The given minimal polynomial of $\alpha$, $f_1(x)=x^4+x^3+1$ is obviously one of those. A useful trick for finding another one is to go to the so called reciprocal polynomial, i.e. $$ f_2(x)=x^4f_1(\frac1x)=x^4(\frac1{x^4}+\frac1{x^3}+1)=1+x+x^4. $$ We immediately see that $$ f_2(\frac1\alpha)=\alpha^4f_1(\alpha)=0, $$ so $f_2(x)$ is a multiple of the minimal polynomial of $1/\alpha$. As the elements $\alpha$ and $1/\alpha$ generate the same extension field, their respective minimal polynomials must be of the same degree. Therefore $f_2(x)$ is the minimal polynomial of $1/\alpha$ and is, thus also irreducible.

Let's take stock. We know that in addition to $f_1(x)$ and $f_2(x)$ the polynomial $p(x)$ is divisible by $q(x)=x^4-x$ (if you don't know how to deduce this from properties of finite fields, then you can just calculate that $q(x)^4+q(x)=p(x)$. Thus we know that $p(x)$ factors like $$ p(x)=q(x) f_1(x) f_2(x) r(x), $$ where $r(x)$ is some yet unknown factor. We can partially factor $p(x)$ directly as follows: $$ p(x)=x(x^{15}-1)=x(x^5-1)(x^{10}+x^5+1)=x(x-1)(x^4+x^3+x^2+x+1)(x^{10}+x^5+1), $$ and $q(x)$ as follows: $$ q(x)=x(x^3-1)=x(x-1)(x^2+x+1), $$ where that last quadratic factor is irreducible.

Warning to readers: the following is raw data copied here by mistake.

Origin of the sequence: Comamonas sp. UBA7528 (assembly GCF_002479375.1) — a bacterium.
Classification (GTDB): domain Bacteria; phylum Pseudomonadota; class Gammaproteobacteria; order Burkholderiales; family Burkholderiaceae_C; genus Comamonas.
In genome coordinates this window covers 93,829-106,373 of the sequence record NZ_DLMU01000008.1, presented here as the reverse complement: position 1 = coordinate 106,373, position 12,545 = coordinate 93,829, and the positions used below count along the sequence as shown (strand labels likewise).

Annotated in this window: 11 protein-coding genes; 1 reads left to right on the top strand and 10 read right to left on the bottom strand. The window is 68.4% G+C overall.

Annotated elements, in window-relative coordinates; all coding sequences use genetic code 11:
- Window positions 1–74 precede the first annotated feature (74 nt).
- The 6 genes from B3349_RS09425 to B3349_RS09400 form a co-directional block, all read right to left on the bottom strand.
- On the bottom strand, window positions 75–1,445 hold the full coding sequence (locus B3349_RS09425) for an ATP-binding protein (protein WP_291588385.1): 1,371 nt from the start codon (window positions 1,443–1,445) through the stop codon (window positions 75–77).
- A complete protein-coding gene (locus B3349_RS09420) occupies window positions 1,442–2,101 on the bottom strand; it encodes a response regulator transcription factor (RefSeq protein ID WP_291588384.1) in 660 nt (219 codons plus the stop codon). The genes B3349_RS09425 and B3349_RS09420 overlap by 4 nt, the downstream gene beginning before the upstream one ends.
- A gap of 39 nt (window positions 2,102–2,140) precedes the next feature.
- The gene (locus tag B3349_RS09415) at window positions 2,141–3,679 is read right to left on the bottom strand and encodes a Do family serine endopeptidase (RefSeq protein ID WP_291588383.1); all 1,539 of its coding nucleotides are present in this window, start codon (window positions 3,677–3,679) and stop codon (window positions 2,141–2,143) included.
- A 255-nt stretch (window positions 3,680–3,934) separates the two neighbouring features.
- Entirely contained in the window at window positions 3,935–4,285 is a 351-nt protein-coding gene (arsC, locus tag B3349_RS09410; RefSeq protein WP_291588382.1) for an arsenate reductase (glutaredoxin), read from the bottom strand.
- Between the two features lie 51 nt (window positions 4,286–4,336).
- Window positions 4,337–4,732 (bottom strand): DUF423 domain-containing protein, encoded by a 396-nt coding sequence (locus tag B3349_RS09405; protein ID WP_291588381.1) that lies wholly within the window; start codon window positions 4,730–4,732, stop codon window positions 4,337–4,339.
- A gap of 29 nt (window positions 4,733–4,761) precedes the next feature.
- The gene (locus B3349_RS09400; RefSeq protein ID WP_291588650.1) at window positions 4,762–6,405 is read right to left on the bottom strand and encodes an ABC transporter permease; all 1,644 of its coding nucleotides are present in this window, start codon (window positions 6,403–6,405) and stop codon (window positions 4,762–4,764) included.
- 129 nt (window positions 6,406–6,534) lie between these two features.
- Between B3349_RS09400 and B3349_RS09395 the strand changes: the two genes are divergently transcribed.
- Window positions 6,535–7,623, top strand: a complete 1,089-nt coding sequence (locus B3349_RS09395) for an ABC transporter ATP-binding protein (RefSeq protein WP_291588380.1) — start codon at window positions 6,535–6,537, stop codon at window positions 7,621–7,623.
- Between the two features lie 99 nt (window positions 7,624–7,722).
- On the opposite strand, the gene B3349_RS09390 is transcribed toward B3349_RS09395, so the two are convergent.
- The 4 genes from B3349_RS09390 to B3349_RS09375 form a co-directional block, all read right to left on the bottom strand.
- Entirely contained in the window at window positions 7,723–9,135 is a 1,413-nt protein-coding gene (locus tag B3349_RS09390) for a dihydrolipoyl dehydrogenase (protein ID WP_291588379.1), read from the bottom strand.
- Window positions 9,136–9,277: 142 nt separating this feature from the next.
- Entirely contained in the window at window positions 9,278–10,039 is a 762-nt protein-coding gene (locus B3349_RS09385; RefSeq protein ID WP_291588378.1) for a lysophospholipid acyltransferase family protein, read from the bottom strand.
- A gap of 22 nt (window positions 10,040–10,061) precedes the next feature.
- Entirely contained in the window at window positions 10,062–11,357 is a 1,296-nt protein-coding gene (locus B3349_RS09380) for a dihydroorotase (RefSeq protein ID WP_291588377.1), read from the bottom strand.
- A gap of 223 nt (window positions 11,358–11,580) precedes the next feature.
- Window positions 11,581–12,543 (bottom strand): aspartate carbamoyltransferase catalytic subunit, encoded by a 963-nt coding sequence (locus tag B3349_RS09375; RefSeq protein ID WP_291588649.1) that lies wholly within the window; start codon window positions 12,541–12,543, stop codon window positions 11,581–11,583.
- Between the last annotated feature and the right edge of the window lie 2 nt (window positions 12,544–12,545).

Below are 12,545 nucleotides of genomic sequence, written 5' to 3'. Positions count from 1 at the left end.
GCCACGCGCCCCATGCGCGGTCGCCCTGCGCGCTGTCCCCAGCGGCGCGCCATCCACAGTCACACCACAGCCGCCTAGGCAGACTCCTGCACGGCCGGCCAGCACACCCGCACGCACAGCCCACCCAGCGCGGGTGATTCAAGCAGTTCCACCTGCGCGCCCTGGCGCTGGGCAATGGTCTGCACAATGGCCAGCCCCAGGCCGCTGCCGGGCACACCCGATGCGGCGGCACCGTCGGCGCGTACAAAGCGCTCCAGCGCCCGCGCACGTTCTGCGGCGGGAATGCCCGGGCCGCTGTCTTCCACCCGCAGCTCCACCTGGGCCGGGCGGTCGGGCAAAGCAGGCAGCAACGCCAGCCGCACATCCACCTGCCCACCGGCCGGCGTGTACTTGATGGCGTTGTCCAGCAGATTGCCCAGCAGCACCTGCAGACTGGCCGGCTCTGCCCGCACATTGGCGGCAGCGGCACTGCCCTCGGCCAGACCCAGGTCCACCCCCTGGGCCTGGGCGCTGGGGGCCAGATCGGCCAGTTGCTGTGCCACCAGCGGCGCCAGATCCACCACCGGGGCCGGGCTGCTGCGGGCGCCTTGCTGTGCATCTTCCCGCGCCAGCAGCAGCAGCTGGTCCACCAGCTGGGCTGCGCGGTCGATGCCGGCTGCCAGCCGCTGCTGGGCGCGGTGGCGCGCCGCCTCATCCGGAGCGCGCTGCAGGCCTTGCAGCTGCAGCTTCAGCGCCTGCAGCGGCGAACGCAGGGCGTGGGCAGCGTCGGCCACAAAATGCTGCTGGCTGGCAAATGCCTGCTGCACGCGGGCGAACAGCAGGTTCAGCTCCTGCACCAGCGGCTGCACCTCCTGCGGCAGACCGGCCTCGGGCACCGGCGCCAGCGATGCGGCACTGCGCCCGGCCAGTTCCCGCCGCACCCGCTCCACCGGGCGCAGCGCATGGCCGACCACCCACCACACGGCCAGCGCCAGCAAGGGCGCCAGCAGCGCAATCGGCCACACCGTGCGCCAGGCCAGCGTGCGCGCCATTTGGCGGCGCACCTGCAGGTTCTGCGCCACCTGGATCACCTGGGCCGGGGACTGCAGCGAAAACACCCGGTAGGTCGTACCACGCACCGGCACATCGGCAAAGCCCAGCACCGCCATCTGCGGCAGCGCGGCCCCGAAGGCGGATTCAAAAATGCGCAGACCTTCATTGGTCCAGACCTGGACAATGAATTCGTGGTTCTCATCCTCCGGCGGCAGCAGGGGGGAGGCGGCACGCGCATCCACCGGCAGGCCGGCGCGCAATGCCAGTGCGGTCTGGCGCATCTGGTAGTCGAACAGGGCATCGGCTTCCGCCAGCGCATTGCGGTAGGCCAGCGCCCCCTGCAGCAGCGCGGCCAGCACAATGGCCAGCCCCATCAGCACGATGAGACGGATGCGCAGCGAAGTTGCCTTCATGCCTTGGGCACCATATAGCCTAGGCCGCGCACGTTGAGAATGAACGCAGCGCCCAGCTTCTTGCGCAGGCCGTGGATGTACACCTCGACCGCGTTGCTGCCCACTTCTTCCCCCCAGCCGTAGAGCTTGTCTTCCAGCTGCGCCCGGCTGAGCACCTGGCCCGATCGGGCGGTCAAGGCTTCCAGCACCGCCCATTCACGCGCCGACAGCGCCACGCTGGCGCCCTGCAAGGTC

I leave it as an exercise for you to check that $$ (x^2+x+1)f_1(x)f_2(x)=x^{10}+x^5+1. $$ Putting all this together gives us that the mystery factor $r(x)=f_3(x)=x^4+x^3+x^2+x+1$. I next claim that $f_3(x)$ is irreducible. As it has no zeros in $\Bbb{F}_2$ it has no linear factors in $\Bbb{F}_2[x]$. It cannot be a product of two distinct quadratics, because then it should be a factor of $q(x)$. It cannot be the square of a quadratic, because then its zeros would not be simple, but $f_3(x)$ is a factor of $p(x)$ that has 16 distinct zeros.

Thus the list $f_1(x), f_2(x), f_3(x)$ is a complete list of irreducible quartics in $\Bbb{F}_2[x].$